All bacteria can be involved, including those not pathogenic (i.e., do not usually cause infection), and are generally carried by the body in the skin, respiratory tract, or gastrointestinal tract.
Fungi, such as candida, can, but rarely, cause septicemia, which is then called fungemia, essentially in people whose immune system is deficient.
Risks of septicemia
People at risk
People whose immune system is weakened are particularly exposed:
– women who have just given birth (sepsis is then called puerperal fever) and newborns. Sepsis is a significant cause of birth mortality in emerging countries.
– the elderly.
– people with diseases that reduce immunity, such as diabetes, cirrhosis, certain cancers or hemophilias (blood cancers), HIV-AIDS, and congenital immune deficiencies.
– drugs or treatments that may weaken immunity, such as corticosteroids, certain chemotherapies, or biotherapies.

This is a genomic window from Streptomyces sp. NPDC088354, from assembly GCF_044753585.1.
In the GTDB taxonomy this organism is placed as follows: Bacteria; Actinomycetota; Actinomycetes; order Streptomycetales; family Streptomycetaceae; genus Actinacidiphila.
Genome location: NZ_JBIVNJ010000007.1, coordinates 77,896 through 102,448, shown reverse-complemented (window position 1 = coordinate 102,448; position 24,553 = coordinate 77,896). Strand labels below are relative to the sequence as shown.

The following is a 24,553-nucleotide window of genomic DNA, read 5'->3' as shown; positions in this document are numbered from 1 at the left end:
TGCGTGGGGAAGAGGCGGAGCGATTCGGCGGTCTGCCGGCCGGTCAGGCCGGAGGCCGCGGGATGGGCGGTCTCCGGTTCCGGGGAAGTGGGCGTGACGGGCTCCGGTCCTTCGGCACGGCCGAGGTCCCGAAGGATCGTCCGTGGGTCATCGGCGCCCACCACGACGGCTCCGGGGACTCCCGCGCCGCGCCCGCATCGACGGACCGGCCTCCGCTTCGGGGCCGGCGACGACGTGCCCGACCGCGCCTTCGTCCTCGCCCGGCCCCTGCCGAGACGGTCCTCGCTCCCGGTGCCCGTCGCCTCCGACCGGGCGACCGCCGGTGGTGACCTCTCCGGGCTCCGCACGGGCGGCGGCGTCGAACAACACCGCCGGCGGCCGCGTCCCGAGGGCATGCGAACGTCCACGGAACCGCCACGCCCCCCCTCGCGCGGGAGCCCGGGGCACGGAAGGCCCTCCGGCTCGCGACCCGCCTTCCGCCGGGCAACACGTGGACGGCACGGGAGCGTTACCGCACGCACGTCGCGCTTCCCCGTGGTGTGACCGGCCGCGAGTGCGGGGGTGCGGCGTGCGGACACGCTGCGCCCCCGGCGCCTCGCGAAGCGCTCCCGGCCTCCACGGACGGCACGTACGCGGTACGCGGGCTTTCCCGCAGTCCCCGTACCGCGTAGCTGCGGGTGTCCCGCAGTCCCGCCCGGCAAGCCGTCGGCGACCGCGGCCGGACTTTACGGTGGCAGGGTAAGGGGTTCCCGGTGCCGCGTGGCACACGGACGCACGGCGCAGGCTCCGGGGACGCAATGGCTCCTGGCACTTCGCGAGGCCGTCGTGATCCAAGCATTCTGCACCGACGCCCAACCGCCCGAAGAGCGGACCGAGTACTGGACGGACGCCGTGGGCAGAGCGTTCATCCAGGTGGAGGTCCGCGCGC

– people in hospital are exposed to the risk of septicemia with nosocomial germs, often resistant to antibiotics
The risk factors are:
– drug injections with contaminated equipment or without skin disinfection
– wearing osteoarticular prostheses, urinary, digestive, and intubation tubes, drains, and catheters
– valvulopathies (heart valve diseases) or prosthetic valves (heart valve prostheses).
– skin infections: furuncles, bedsores, burns, wounds.
– dental, sinus, and biliary infections, etc.
– surgical interventions.
Symptoms of sepsis
Sepsis is a generalized infection responsible for a high fever but sometimes a drop in body temperature (hypothermia), significant fatigue, often associated with an acceleration of the heart and respiratory rates. It is accompanied by chills, sweating, abdominal pain, vomiting, diarrhea, and even mental confusion in older and younger people. Fever, chills, and sweating often occur in bouts.
Other signs vary depending on the site of the initial infection and complications. Sepsis may be complicated by “septic shock,” with a drop in blood pressure and impaired function of various organs due to lack of blood supply. When the blood supply of oxygen is insufficient, the skin becomes cold, mottled, cyanotic (bluish), especially on the extremities.